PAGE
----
Thursday, January 24, 2008

Church / State / Politics - Here's a question for you ...

I have a few honest questions, and I promise there is no agenda attached.

I read this announcment yesterday, with some bracketed things in order to keep it objective:

The [Specific Political Party] Women's Club of [Unnamed] County will meet at 7
p.m. Monday at [Anonymous] United Methodist Church, [Address].
Membership is open to all [Unnamed] County women who are interested in the [Specific Political Party] and upcoming election issues.
The meeting is open to the public and will feature longtime [Specific Political Party] activist [John Doe]. He will provide information about the [Specific Political Party] primary elections and caucus procedures. [Statewide elected official also of the Specific Political Party] will also attend.
For more information, please call [phone number].

Okay, got the picture? I hope all the [brackets] aren't distracting.

My honest questions, then are: Is this okay? Can Anonymous UMC host this meeting without transgressing an ethical or legal boundary? Is Anon. UMC endorsing the Specific Party by hosting this event? What do you think?


Pastor Amanda said...

you are allowed to rent office space to candidates, provided there's equal opportunity for all candidates

Anonymous said...

I saw the same article and wondered the same thing. It may be legal, but is it ethical. If you let organizations rent space in your church, who decides when and where to draw the line? Kathryn

John said...

Legally? I'm not sure.

Ethically? Absolutely not. It suggests an endorsement, which the Church must always avoid.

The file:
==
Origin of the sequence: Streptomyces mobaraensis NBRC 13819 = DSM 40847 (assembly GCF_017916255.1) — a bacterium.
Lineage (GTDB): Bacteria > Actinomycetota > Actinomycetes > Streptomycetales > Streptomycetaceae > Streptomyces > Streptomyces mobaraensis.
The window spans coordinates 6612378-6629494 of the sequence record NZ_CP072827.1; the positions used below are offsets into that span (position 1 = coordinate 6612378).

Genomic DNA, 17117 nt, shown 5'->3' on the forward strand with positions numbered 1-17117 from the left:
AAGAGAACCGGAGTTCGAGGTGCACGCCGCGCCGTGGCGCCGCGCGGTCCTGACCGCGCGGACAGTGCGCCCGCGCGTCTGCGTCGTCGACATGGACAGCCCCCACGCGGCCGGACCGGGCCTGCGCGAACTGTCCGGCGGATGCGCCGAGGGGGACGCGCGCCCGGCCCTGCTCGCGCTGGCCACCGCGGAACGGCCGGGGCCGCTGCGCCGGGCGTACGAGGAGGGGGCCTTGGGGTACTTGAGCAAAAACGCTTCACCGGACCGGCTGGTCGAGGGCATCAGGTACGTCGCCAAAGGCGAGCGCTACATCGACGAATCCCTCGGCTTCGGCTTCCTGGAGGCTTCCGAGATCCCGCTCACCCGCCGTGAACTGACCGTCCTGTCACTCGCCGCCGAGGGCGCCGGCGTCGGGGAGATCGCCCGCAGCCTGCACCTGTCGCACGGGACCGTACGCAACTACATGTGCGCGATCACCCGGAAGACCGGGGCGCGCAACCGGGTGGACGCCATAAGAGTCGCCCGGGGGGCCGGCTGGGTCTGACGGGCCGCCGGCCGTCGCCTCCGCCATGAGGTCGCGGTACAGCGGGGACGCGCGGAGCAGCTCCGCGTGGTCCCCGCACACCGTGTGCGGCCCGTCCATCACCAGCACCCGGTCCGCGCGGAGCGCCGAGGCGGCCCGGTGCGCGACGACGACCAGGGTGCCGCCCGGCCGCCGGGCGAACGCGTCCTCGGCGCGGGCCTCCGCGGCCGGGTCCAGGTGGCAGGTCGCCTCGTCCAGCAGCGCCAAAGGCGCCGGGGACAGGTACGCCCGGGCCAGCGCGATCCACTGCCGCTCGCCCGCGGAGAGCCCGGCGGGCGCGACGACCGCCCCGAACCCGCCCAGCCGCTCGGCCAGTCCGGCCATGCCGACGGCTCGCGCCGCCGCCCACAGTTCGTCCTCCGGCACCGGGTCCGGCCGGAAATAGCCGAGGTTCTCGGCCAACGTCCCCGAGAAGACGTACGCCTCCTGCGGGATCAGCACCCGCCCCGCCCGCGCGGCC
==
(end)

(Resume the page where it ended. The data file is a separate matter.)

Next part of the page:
Bryan said...

I think it depends what the word "host" means. If you are giving the space to them as a public service, I think it would be ok, so long as all candidates were also extended the same opportunity. Better yet would be to treat them as you would treat any outside space user, and charge them for the space accordingly and in the same fair manner you treat anyone else.

On the other hand, if "host" means you are giving them an opportunity that you would not give to other political candidates, I think you are running the risk of violating the terms of your tax exemption. I've even known some churches that felt such a risk was worth it (which I completley don't agree with) or that just going ahead and paying taxes would liberate tham from the "restrictions" on political speech.

Best policy: treat them like anyone else and you are in the clear - but I'm no lawyer.

~c. said...

There is enough political division in our society. The church's purpose would be better served by hosting issue forums with non-partisan panel discussions on said issue. This would promote informed political activity without delving into the red/blue nonsense that has taken hold of America.

Don Yeager said...

It may depend on the type of community and the church's role in that community. In some towns, especially smaller ones, some churches function as sort of "community centers" where a variety of meetings take place because they have some of the best/only facilities for such gatherings. Still, I think churches have to be especially careful to avoid the appearnace of partisanship.

Art said...

An endorsement could be implied to some if equal time is not given. Even if it is, I don' think this is a good idea.

Anonymous said...

See for the argument that it's illegal.

Note in particular the "Report A Violation" page, where your candidate's opponents can turn you in.